A Lockerbie Timeline: From the Murder of 270 People in the Flight 103 Bombing through the Release of the Convicted Bomber
(CNSNews.com) – From the atrocity 22 years ago to today’s controversy, a Lockerbie timeline follows:
Dec. 21, 1988
PanAm flight 103 is destroyed at 31,000 feet, 38 minutes after taking off from Heathrow, London, bound for New York City. All 259 people onboard are killed, along with 11 people on the ground, where the wreckage lands on the Scottish border town of Lockerbie. Of the dead, 189 are Americans.
Nov. 13, 1991
Libyans Abdel Baset al-Megrahi and Al Amin Khalifa Fhimah are indicted on 270 counts of murder, conspiracy to murder, and violating British aviation legislation.
U.N. Security council imposes sanctions against Libya after Muammar Gaddafi refuses to hand over suspects.
After lengthy negotiations and mediation by U.N. Secretary-General Kofi Annan and others, Gaddafi agrees to surrender suspects, who fly to the Netherlands to stand trial.
Megrahi and Fhimah go on trial at a specially convened Scottish court sitting in the Netherlands.
(In early days of trial, court hears claims that a Palestinian terrorist group, the Syria-based Popular Front for the Liberation of Palestinian-General Command (PFLP-GC) was responsible. A retired detective chief inspector told the court that the group became an early “focus of attention” because of arrests of some of its members in Germany just two months before PanAm 103 was destroyed. One of them, Marwan Kreeshat, had been linked to previous similar bombings. See report examining claims of Palestinian/Iranian links to Lockerbie)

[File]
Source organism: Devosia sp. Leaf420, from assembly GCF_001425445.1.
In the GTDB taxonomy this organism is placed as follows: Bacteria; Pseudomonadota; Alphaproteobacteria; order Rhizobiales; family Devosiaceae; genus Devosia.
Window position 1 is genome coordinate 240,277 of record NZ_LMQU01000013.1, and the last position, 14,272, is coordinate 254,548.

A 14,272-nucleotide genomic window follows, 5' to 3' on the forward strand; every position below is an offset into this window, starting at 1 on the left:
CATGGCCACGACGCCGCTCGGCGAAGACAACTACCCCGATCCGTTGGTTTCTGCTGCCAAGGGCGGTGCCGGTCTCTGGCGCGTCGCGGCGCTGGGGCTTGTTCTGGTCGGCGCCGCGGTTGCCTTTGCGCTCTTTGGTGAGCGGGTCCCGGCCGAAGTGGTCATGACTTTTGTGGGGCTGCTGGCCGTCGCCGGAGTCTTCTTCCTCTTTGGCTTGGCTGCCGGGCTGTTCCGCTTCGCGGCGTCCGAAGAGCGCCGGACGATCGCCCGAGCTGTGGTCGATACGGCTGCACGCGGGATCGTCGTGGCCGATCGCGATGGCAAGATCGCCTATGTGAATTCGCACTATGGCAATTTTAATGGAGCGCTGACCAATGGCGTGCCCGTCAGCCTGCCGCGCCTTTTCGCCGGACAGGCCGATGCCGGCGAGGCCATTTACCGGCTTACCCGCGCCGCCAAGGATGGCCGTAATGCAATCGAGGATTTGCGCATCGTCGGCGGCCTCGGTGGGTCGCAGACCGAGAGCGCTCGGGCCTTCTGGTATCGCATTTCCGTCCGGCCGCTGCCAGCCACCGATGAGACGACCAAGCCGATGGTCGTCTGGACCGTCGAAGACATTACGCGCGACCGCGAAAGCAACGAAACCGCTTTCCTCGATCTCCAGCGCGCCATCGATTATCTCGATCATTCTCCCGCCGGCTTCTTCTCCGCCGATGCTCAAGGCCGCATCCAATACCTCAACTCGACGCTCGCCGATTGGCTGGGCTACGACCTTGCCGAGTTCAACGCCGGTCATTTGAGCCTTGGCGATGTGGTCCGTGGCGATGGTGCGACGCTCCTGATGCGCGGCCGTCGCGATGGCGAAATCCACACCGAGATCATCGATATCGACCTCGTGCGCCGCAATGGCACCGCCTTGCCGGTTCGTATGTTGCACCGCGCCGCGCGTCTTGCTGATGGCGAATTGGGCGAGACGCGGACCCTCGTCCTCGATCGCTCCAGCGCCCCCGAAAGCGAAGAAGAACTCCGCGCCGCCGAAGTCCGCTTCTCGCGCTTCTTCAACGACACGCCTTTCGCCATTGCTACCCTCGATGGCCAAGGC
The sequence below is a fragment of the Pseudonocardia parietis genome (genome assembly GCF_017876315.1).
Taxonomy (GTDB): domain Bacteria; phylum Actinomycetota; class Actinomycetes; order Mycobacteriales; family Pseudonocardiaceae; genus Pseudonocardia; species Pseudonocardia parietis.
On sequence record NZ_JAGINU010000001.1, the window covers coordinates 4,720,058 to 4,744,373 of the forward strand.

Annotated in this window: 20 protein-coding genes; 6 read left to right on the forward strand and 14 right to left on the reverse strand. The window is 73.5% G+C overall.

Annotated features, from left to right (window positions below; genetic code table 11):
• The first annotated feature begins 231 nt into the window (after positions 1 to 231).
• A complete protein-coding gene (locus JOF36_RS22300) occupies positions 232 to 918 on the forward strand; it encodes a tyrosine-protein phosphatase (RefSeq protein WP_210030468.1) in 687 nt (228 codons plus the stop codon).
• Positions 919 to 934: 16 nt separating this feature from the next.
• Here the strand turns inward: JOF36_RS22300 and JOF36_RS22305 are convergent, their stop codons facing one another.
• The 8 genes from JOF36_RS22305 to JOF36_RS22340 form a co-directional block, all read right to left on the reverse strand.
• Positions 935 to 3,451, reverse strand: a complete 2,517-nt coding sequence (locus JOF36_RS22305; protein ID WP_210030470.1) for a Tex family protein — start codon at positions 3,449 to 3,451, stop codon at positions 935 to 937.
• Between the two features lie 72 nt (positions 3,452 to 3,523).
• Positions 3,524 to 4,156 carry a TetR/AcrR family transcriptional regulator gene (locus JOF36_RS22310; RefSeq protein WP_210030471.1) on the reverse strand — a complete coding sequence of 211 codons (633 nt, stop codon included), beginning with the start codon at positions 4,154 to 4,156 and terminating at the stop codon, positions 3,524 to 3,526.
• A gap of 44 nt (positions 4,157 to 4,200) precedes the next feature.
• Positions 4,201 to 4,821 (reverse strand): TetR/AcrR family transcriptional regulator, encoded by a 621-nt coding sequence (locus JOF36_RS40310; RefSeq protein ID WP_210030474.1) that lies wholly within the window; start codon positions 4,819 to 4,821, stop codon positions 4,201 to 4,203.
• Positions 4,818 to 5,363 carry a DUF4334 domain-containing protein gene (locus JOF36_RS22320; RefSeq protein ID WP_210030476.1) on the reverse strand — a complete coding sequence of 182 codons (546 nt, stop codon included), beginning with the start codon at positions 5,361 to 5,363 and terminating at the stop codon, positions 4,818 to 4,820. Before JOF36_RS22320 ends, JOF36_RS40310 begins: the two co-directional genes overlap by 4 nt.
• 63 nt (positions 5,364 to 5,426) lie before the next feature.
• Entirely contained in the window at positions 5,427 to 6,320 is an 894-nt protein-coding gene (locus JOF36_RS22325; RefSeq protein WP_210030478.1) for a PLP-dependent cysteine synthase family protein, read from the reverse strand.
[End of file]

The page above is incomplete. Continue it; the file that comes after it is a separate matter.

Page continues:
The prosecution case is that the accused, members of the Libyan intelligence service, planted the bomb in a suitcase in Malta loaded onto a flight to Frankfurt, where it was transferred as unaccompanied baggage to a feeder flight for PanAm 103.
After 84 days the trial ends with Megrahi found guilty of murdering 270 people and sentenced to life imprisonment. Judges recommend a minimum of 20 years “in view of the horrendous nature of this crime.” Co-accused Fhimah is found not guilty. (see trial verdict)